Tigran Hovhannisyan Six-year-old Tigran is the other boy who benefited from this initiative. Problems with his right eye started a year ago. Due to careless treatment and incompatibility of the previous eye prosthesis, he had gangrene developing in the back of the eye. Tigran’s father, Viram, said that they often missed regular checkups due to financial problems. Each time they had to count carefully travelling costs to Yerevan from their home town Abovian, and these unjustified gaps between the visits accelerated malicious processes in Tigran’s eye.
Mary Serobyan Mary Serobyan, a 16-years-old Armenia girl, lives in Yerevan with her family. Doctors found a malicious tumor in her right eye and had to remove it along with the eye when she was five. Since then she wears prosthesis, needing to replace it every year, until she grows up. Mary’s family cannot afford to pay for the prosthesis regularly, since their income hardly covers expenses for housing and food. Thanks to this special AECP initiative, on August 2, 2011, Dr. Gagik Gasparyan installed the newly prepared eye prosthesis to Mary. Mary has just started classes at High School - wants to be a translator and is full of plans for reaching her goals. continue reading on page 6 >>>
AECP Electronic Bulletin I 2011 - # 2
Eye Prostheses for Adults Emma Khachatryan, 77 y/o, is the first adult benefited from the donations provided by Annette Hayrapetian. She contacted the AECP through the referral of the Ministry of Health of Armenia. In August, 2011, Emma received a newly prepared freeof-charge prosthesis from the Malayan Eye Center. March 8th, which is the international Women’s Day and is largely celebrated in the world, has a totally different meaning for Emma and her family. On March 8 of 1991, a massive explosion of ammonium in a nearby garage took away lives of 57 people and left many hurt and disabled. Emma’s house was ruined fundamentally, leaving her with serious injuries – she lost her left eye and four fingers on the right hand. The whole family was hurt - her husband lost an ear, her son damaged both legs, her grandson got deep cuts and hits on the head and only with a miracle preserved the eyes and the ears untouched. In early 90s Armenia was involved in the military conflict with Azerbaijan, hence armor and weapons were easy to find. A lot of people kept them at home. The tragedy happened to Emma was not the only one occurred at that times. “We are a good family” said Anahit, Emma’s daughter-in-law, “even though the happenings of that horrible day had left an incurable sore in our lives, together we went through many difficulties and supported each during all those years.” Emma indeed has a good and large family. She has four children and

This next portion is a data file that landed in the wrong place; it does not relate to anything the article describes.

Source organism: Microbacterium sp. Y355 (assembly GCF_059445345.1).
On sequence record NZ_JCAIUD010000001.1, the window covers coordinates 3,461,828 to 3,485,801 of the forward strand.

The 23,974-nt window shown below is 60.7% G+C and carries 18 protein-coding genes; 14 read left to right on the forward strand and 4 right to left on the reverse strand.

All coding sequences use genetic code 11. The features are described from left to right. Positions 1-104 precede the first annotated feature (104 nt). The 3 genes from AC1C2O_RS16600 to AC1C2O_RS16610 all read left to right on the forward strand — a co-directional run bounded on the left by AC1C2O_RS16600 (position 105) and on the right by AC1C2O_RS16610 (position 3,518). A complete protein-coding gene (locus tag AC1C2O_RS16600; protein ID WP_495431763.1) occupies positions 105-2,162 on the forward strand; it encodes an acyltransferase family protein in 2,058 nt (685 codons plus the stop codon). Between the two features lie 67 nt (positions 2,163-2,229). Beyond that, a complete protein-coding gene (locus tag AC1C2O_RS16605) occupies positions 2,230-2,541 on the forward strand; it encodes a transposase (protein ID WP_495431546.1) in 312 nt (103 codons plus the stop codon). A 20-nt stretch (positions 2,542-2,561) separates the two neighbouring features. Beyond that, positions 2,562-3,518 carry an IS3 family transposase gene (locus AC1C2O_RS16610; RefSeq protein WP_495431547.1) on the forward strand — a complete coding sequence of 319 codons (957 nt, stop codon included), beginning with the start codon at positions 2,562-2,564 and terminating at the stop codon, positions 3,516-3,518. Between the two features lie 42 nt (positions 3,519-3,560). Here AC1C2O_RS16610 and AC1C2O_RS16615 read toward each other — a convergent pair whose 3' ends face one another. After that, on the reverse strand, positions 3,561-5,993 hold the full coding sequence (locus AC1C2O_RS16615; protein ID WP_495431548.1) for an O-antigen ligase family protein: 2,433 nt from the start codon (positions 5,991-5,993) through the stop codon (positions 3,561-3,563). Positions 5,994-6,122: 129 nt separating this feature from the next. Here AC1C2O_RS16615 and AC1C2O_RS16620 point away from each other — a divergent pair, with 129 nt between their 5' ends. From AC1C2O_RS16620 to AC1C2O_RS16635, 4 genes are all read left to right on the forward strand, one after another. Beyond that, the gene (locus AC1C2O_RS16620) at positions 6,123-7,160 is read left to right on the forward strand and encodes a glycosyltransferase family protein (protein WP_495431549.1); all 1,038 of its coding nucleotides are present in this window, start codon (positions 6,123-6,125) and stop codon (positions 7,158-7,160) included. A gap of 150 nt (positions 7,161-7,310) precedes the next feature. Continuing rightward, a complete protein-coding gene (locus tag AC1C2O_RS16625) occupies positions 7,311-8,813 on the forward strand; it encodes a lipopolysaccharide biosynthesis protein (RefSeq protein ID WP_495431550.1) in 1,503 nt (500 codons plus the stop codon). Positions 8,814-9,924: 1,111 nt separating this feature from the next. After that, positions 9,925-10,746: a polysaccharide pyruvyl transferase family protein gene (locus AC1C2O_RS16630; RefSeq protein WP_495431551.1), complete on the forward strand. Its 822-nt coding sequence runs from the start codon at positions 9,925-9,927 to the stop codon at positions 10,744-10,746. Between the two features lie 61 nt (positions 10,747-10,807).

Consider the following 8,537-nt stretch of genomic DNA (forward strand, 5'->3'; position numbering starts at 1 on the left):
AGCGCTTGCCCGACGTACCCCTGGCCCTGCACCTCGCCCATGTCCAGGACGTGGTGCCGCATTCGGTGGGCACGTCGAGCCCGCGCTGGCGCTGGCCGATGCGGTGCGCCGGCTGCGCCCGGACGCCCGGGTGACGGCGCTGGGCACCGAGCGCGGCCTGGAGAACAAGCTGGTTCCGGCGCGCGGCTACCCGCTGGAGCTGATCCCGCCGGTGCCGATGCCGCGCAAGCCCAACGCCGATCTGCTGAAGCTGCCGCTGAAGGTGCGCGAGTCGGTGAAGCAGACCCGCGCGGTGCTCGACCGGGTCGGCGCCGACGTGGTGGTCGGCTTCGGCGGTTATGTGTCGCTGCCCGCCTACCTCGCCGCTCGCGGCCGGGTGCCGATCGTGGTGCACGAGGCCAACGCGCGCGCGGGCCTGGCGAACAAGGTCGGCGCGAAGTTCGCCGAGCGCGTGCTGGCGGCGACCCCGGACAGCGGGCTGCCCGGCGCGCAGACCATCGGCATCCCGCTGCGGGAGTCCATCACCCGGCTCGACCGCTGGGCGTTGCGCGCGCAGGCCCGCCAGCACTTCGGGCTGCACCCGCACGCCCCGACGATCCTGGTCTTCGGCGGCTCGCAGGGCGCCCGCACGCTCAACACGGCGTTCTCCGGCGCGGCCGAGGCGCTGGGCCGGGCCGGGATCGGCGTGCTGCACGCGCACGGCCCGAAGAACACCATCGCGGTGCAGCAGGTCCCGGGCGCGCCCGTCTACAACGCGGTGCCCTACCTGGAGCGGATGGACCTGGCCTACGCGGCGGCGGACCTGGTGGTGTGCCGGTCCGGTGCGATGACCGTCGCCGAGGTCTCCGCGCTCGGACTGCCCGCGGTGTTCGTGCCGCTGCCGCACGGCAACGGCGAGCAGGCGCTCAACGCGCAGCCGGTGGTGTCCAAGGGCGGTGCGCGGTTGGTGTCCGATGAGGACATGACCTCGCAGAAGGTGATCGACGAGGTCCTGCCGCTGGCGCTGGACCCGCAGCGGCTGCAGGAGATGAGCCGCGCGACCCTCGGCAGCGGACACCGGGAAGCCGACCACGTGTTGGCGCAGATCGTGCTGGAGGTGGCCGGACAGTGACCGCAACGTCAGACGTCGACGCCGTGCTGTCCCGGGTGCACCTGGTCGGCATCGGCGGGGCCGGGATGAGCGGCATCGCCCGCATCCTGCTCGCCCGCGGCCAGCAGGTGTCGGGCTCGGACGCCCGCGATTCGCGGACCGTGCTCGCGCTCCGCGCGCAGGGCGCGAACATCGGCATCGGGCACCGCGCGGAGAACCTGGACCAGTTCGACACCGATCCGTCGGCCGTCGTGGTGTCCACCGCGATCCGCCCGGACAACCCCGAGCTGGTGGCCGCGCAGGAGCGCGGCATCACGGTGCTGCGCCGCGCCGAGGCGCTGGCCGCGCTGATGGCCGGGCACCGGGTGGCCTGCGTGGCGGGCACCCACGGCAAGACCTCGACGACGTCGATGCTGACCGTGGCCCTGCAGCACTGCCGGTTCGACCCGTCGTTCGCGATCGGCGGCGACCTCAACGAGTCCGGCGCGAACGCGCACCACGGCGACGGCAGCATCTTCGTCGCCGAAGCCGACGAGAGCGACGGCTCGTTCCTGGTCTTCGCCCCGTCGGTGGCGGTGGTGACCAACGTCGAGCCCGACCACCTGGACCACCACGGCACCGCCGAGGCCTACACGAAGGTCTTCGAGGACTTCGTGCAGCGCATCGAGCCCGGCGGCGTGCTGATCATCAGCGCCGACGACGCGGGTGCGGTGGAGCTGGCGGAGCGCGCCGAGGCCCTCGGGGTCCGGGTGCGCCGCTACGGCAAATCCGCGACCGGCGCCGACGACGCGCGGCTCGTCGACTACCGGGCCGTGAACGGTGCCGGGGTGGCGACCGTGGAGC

twelve grandchildren. She lives with one of her sons. The income of the family congregates mainly from the disability state pensions and the money Anahit earns at occasional cleaning jobs. As she told us, at the time when a prosthesis needed to be urgently replaced in Emma’s eye, they had only 26,000 AMD (~70 USD) available in the monthly family budget. “People have helped us in difficult situations before, but your contribution was the most complete and the most impressive one” said Anahit. “I would like to express my deepest gratitude to the benefactors who made this possible for me. ” Emma said. She was excited to find out the name of the benefactor, and we learned shortly about the reason of that excitement. She has a granddaughter with the same name - Annette, who she loves very much.
USAID and the AECP Mark the Completion of GDA Partnership September 2011 marked the completion of USAID Armenia’s seven-year partnership with the Armenian EyeCare Project within the Global Development Alliance “Bringing Sight to Armenian Eyes: A Primary and Ophthalmologic Health Care Alliance.”